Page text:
Both insurers and reinsurers were more selective about who they did business with at the Jan. 1, 2020, reinsurance renewals, according to a new report from Aon PLC's reinsurance solutions division.
Roughly half the world's reinsurance renews at Jan. 1 each year, with a particular focus on European business.
In the Jan. 9 report, Aon said a theme of many renewals on the property side was that reinsurers were differentiating by client, affecting both price and capacity. The broker's early analysis showed that reinsurers were targeting some programs for growth and the addition of new lines more than others. It added that where reinsurers had declined or reduced participation on programs, many other reinsurers were willing to take their place.
Aon also said insurers "took a closer look" when choosing reinsurers at Jan. 1, 2020. Influences on outcomes included reinsurers' reliance on retrocession cover, their behavior after losses, and insurers' desire to spread risks more broadly around different reinsurers.
On the casualty side, Aon said outcomes varied widely depending on the experiences and exposures of the insurers buying the cover. It noted that demand for reinsurance in casualty remains "strong," and that reinsurance capacity is "abundant and diverse" in most casualty segments.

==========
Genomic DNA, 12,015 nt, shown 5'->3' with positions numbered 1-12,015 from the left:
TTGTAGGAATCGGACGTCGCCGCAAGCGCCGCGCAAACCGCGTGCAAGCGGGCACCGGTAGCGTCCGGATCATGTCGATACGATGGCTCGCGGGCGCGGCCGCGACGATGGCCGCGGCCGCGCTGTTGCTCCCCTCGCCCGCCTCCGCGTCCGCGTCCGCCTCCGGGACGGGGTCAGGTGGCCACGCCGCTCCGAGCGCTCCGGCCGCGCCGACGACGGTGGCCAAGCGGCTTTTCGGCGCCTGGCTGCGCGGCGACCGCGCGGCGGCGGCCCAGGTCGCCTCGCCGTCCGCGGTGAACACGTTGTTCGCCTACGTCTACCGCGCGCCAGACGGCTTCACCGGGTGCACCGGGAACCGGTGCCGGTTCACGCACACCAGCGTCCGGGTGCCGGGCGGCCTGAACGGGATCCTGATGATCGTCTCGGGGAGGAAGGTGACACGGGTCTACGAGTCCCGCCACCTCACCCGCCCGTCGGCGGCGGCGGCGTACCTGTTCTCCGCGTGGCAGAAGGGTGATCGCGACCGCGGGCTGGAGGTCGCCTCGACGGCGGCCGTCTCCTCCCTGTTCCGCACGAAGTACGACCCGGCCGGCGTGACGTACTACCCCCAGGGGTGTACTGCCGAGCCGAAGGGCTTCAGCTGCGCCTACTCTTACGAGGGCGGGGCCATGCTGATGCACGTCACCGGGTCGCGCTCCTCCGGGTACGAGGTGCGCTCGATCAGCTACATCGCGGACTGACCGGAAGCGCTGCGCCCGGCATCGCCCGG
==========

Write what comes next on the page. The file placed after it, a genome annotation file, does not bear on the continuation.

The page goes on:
A big theme in the run-up to the renewals was the potential for deficient casualty insurance reserves, particularly for U.S. business, as noted by the U.K.'s Prudential Regulation Authority and Convex CEO Stephen Catlin. Aon said in its renewals report that the commercial liability reserving position is "likely deficient overall," although it pointed out that the position varies widely by insurer and class of business.
'Modest' capacity tightening
Although there was some reshuffling of reinsurance programs, Aon said "the clear majority" of deals were completed in an orderly fashion at Jan. 1, 2020. It said the rebalancing of participation on programs showed that capacity remains "more than adequate."
However, the broker is expecting "modest tightening" of capacity in 2020 as demand for reinsurance increases and reinsurers try to deal with the effects of higher retrocession costs, lower interest rates and greater reserving uncertainty on their profitability.
Aon added that in alternative reinsurance, where cover is backed by money from capital markets investors, the loss of investor confidence is likely to continue, "squeezing collateralized reinsurance and the proportional market." But it is expecting "significant levels of activity" in the catastrophe bond market because around $7 billion of coverage is due to mature in the first half of 2020.